Children that struggle to learn to read may have had trouble learning the alphabet, numbers, days of the week, colors, shapes, how to spell and write his or her name. Basically, learning the words for things can give them difficulty. It’s not uncommon for young dyslexics to be unable to count orally, but they can do addition and subtraction as long as the numbers are written down. For example, they understand the concept of the numeral 4 and that 1 item and 3 items make 4 items. They just can’t remember what the name of the numerals are.

Children that struggle to learn to read also may have been unable to follow multi-step directions and have difficulty telling and/or retelling a story in the correct sequence. Sequencing of all sorts can be difficult for young children that later struggle. This is the reason why many dyslexic children of 5, 6, or even 7 or 8 years old struggle with learning to tie shoelaces.

Lastly, a family history of struggling to learn to read is a strong indicator of a likelihood that your child will struggle.

Please note that this is a “may have difficulties” list. Many youngsters can display items on this list and not have trouble learning to read.

I hope this helps. Please let us know if you have any further questions.

KRISTA BASS

says:

I assumed AAR was for younger children because level 1 starts with the very basic concepts. Is it okay to begin at level 2 or 3? I ask this because both my boys can read but exhibit a number of the signs your list mentioned, and my gut has always been that something isn’t right. They are 8 and (just turned) 11. We are using AAS for the first time this year as the result of their spelling being so poor, even though they aced tests when they were in Christian school.

Robin E.

says: Customer Service

Krista,
Unlike All About Spelling, you can start All About Reading at any level. We have placement tests for All About Reading to help you decide which level would be best. Also, we recommend having your child read the sample stories from the previous level online as a further confirmation. You want your child to be reading fluently with good comprehension before going to a higher level.

Level 1 sample story
Level 2 sample story
Level 3 sample story
Level 4 sample story

Evaluate (without correcting your student) for the following…

Your student’s ability to decode the words in the story.
Your student’s ability to comprehend the story.
Could your student fluently read the story with expression?
Did your student understand the words from a vocabulary standpoint?

Note, if your child struggles to read the sample story from AAR 1, then that is the correct level to start him on. It is not just for younger children; it’s for students that need taught foundational reading concepts.

Please let me know if you have any other questions.

Lessa Smith Croley, MS,CCC-SLP

says:

Thank you for all of the wonderful information!

Angel

says:

This was so helpful. Thanks!

Melinda

says:

I have a ten year old son who has struggled with reading for a long time. We started AAR Level 2 last year and I saw a big difference in him. We loved it so much we have already started level 3 now. Thanks so much for making it so easy to teach, it has truly been a blessing all around.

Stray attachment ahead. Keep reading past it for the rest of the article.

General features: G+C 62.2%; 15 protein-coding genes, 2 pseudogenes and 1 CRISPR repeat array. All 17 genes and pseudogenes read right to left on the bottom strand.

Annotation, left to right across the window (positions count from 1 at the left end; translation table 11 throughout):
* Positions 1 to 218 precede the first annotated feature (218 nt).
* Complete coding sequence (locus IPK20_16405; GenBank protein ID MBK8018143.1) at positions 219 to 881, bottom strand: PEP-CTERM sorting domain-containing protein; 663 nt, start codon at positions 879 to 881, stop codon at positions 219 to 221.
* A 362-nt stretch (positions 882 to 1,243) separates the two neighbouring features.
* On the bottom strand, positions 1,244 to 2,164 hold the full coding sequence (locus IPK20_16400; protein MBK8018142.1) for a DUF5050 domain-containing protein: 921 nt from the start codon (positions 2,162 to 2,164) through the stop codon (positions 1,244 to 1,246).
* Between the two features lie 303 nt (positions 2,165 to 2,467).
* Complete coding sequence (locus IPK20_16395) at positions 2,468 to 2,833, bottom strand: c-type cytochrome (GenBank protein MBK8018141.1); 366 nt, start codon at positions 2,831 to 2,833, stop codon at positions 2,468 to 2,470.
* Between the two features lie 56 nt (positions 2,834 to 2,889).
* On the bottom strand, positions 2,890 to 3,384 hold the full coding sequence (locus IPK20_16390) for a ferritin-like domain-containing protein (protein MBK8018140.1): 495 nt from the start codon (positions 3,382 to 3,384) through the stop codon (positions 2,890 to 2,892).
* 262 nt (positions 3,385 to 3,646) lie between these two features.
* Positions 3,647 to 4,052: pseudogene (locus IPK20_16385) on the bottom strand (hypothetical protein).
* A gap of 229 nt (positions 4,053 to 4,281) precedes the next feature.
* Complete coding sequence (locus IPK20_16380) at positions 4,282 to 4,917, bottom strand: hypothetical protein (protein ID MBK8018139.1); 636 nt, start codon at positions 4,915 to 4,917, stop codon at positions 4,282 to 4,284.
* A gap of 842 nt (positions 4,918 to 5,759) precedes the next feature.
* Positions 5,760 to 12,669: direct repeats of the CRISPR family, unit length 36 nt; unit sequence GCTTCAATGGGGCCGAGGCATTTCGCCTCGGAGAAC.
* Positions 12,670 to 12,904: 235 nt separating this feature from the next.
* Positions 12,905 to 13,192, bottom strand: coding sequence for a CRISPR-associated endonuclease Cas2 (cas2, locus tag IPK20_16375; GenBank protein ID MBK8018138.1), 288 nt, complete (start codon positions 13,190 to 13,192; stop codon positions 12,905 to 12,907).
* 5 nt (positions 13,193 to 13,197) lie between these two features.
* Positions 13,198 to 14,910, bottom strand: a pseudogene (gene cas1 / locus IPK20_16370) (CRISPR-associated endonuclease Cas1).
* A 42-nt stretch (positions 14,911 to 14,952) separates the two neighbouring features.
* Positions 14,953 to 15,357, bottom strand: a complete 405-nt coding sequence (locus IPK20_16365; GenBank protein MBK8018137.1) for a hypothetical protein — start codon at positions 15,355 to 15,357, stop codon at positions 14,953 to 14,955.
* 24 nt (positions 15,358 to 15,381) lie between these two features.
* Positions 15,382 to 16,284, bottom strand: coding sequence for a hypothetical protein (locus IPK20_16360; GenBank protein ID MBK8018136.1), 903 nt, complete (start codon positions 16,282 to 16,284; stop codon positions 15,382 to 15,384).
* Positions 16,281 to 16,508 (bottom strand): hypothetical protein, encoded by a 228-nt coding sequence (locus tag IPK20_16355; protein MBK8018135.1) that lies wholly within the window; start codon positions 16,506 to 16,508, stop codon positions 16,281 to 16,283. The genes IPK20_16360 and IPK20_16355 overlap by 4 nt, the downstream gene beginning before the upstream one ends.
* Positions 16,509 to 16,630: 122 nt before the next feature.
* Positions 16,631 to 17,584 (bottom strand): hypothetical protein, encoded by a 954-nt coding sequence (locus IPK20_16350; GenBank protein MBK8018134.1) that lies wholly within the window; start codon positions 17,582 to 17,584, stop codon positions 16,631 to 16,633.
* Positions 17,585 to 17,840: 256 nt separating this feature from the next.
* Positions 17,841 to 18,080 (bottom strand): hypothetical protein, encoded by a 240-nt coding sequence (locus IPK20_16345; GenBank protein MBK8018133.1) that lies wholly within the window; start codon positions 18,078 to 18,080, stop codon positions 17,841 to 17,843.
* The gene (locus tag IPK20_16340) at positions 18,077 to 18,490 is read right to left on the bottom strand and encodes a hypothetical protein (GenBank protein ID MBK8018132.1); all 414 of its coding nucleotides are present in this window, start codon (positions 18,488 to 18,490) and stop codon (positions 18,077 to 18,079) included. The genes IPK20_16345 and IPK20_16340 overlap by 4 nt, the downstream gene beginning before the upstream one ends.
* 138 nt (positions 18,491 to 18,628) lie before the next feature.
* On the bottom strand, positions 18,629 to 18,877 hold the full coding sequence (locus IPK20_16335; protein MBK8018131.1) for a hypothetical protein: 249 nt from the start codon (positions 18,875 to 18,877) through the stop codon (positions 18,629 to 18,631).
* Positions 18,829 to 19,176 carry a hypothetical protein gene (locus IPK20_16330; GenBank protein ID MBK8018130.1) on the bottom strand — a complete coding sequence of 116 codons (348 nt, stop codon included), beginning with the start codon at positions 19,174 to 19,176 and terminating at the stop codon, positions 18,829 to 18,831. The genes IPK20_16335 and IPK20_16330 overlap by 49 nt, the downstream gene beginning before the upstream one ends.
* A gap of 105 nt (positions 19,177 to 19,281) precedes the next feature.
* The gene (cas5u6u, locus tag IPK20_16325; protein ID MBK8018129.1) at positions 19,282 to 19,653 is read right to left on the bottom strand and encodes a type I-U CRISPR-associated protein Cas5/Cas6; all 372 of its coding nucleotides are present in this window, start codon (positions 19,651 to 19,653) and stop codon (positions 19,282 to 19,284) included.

Becki

says:

I will be contacting you for help. I have a kiddo who just isn’t getting it. We’ve taken breaks over the past year, but he is barely making any progress.

Robin E.

says: Customer Service

Yes, please contact us, Becki. Let us know his age, what you have been using, and examples of what kind of struggles he is having. We are available by email at support@allaboutlearningpress.com or by phone at 715-477-1976.

Marvena

says:

I have two kiddo’s one is good at reading but she still turns, (not b’s or d’s but her L’s around backward. I have read, not to get excited but just gently remind her and we keep on. But my other kiddo like to skip words and has a problem with sounding out words.

Robin E.

says: Customer Service

Marvena,
Below the age of 8, letter reversals is normal. However, this blog post might help you help her further. It specifically address B and D, as they are by far the most common reversals, but many of the tips will work with other letters. The one I would try first for L would be air writing. It seems silly, but it really does help kids to get the directionality of letters down in relation to their own bodies.

Just in case you haven’t see them, we also have blog posts on skipping words when reading and on how to break the word guessing habit.

I hope this helps. Please let us know if you have any further questions.

Heidi T

says:

Hope to win the giveaway, so I can add this into our school year this year. It would be a huge blessing.

Alycia

says:

I noticed issues with my oldest and just kept pushing through. Finally we took a step back and are working on level 3 of AAR!

mia

says:

Thanks for this info. My son has struggled with reading.

Abby

says:

I have a late reader who falls I into the struggling reader category. We’ve tried lots of different approaches to varying degrees of success and frustration.

Christina A

says:

Also, I just heard about another possible cause of reading difficulty, Irlen Syndrome. I suspect my son might have it, and I just wanted to mention it in case it’s a contributing factor for anyone who reads these comments. Here is a little more info: http://irlen.com/

Tresa

says: